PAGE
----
During the enforced idleness that came with a cold, rainy, dreary holiday period in which the sun seemed to be in permanent hiding, we watched reruns of the second season of the wildly popular PBS series, “Downton Abbey.”
I had not previously seen any of the programs, but the splendid photography of England’s Highclere Castle and the lush, verdant countryside, all the more breathtaking in high-def TV — combined with a large cast of well-developed characters, opulent costumes, and a rigid pecking order of class/customs/manners/protocol — quickly sucked me in to what is basically a magnificently-produced soap opera.
The Brits do nothing better than preserve, honor, and portray all the minutiae of centuries of their history (I still recall, decades ago, working my way through the thousands of pages of Winston Churchill’s “A History of the English Speaking Peoples”), and this series gives a lavishly recreated glimpse into the post-Industrial Revolution era of the early 1900s, when aristocracy still flourished.
Aside from the imposing homes, furnishings, dress, and finery, what boggles one’s mind in our present era of self-service everything is the incredible roster of servants at every hand for those of the upper class.
There were maids, several levels of cooks and food preparers, butlers, valets, footmen, gardeners, chauffeurs, blacksmiths, mechanics — there were people to dress/undress the lords and ladies each day, to brush off lint, polish shoes, dust, fetch wood, build fires, clean windows, serve tea, beat the underbrush to scare up pheasants for gentlemen to shoot, loaders to reload guns and hand them to the gentlemen, and on and on.
And within the ranks of all those support staff, there was a pecking order — everybody kowtowed to somebody else a step higher in the chain of servitude.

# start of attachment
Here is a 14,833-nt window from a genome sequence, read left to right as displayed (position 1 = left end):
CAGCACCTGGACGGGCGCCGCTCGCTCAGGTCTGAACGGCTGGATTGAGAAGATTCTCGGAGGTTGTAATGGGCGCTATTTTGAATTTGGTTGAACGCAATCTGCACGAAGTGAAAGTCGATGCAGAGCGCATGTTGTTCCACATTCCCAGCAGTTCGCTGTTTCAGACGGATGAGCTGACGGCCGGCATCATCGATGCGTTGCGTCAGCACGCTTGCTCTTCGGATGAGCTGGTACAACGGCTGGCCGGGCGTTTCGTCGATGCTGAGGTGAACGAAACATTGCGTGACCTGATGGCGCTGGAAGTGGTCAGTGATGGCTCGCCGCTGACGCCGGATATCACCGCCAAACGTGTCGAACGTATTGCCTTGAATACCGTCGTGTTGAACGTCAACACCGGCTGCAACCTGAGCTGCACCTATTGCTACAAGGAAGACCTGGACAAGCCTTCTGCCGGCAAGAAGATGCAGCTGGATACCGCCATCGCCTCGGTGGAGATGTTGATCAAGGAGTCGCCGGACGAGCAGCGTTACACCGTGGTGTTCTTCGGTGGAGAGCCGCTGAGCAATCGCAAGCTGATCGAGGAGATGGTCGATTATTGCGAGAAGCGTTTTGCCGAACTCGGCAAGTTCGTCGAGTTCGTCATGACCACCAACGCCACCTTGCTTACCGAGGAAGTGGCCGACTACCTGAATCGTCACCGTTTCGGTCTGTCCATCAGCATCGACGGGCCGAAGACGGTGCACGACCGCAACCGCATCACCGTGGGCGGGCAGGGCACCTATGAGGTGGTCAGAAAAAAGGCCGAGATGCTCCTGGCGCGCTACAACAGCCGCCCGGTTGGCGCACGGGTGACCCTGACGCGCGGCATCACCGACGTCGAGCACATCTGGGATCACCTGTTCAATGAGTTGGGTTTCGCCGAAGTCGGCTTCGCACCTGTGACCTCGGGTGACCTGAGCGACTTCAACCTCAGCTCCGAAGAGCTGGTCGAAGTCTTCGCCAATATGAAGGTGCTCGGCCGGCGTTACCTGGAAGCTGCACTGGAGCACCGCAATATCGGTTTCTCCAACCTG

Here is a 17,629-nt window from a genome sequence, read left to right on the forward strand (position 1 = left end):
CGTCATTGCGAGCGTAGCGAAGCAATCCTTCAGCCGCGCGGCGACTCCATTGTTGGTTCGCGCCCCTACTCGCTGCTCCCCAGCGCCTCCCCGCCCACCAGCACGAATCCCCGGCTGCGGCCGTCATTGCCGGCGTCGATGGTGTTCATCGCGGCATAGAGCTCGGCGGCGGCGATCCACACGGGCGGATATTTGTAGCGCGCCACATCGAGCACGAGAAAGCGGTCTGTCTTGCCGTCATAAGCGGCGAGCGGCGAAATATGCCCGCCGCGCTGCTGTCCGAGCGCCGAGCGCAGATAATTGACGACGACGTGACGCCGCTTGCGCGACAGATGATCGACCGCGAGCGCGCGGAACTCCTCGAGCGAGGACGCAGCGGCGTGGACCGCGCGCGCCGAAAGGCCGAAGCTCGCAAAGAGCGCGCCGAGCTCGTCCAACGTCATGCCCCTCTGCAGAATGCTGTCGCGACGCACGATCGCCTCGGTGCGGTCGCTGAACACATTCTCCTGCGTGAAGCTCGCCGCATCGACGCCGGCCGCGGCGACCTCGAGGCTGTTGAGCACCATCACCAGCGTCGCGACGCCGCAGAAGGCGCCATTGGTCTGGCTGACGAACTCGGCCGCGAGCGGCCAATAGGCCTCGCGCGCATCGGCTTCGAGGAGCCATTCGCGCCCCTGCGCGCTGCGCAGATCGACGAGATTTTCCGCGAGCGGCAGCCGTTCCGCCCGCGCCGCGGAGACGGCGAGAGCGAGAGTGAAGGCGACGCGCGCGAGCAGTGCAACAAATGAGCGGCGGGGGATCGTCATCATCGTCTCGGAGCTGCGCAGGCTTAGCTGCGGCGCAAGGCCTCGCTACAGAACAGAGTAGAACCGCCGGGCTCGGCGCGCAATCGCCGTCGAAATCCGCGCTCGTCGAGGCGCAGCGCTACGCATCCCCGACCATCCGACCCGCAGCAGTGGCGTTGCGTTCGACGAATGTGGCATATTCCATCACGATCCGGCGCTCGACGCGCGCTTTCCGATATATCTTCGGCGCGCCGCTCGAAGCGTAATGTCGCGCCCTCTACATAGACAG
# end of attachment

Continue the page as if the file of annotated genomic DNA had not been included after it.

We can’t imagine such today. Perhaps the oil rich in the Arab world, or noveau riche tycoons of China, India, Mexico and other countries where there is still a huge poor population, have servants on such a scale.
(Mukesh Ambani, head of the Reliance Industries petrochemical empire and the fifth richest man in the world, has built a 27-story house in Mumbai, estimated to cost $2 billion, for him, his wife, and three children. One would expect they don’t themselves dust, cook, clean.)
And while there is no comparison to the grand life of Downton Abbey or Mukesh Ambani, those of us in the dinosaur generation can remember an era in the U.S. when a service station stop for 19-cent per gallon gasoline would bring an attendant to pump the fuel, clean windshield/windows/headlights, brush out the interior, check fluid levels/tire inflation, and carry on a cheery repartee at the same time — all at no extra charge.
Do you even know, today, a station where someone will pump your gas? I don’t.
Who could have imagined back then that we’d one day be a nation of gas pumping, drive-thru using, supermarket item scanning, self-servicers?
Or that the inexorable spread of technology/self-service would eliminate millions of jobs in the process?